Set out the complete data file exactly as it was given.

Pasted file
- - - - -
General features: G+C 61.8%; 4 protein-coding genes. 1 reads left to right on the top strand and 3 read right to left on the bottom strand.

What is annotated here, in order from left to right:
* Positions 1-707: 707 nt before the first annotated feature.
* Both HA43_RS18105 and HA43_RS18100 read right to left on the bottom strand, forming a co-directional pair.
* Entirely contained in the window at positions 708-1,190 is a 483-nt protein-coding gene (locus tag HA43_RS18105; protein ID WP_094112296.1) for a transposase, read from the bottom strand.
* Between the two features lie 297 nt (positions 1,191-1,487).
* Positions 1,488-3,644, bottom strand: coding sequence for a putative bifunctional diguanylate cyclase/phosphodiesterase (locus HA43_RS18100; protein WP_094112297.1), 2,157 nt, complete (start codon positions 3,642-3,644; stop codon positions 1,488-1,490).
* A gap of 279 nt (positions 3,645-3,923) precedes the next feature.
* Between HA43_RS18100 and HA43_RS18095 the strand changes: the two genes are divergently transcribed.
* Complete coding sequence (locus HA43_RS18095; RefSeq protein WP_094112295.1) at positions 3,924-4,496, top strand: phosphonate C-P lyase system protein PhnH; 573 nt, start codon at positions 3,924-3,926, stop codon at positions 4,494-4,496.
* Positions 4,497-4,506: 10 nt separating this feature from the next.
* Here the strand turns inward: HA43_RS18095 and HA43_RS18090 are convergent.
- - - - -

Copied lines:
General features: G+C 61.8%; 4 protein-coding genes. 1 reads left to right on the top strand and 3 read right to left on the bottom strand.

What is annotated here, in order from left to right:
* Positions 1-707: 707 nt before the first annotated feature.
* Both HA43_RS18105 and HA43_RS18100 read right to left on the bottom strand, forming a co-directional pair.
* Entirely contained in the window at positions 708-1,190 is a 483-nt protein-coding gene (locus tag HA43_RS18105; protein ID WP_094112296.1) for a transposase, read from the bottom strand.
* Between the two features lie 297 nt (positions 1,191-1,487).
* Positions 1,488-3,644, bottom strand: coding sequence for a putative bifunctional diguanylate cyclase/phosphodiesterase (locus HA43_RS18100; protein WP_094112297.1), 2,157 nt, complete (start codon positions 3,642-3,644; stop codon positions 1,488-1,490).
* A gap of 279 nt (positions 3,645-3,923) precedes the next feature.
* Between HA43_RS18100 and HA43_RS18095 the strand changes: the two genes are divergently transcribed.
* Complete coding sequence (locus HA43_RS18095; RefSeq protein WP_094112295.1) at positions 3,924-4,496, top strand: phosphonate C-P lyase system protein PhnH; 573 nt, start codon at positions 3,924-3,926, stop codon at positions 4,494-4,496.
* Positions 4,497-4,506: 10 nt separating this feature from the next.
* Here the strand turns inward: HA43_RS18095 and HA43_RS18090 are convergent.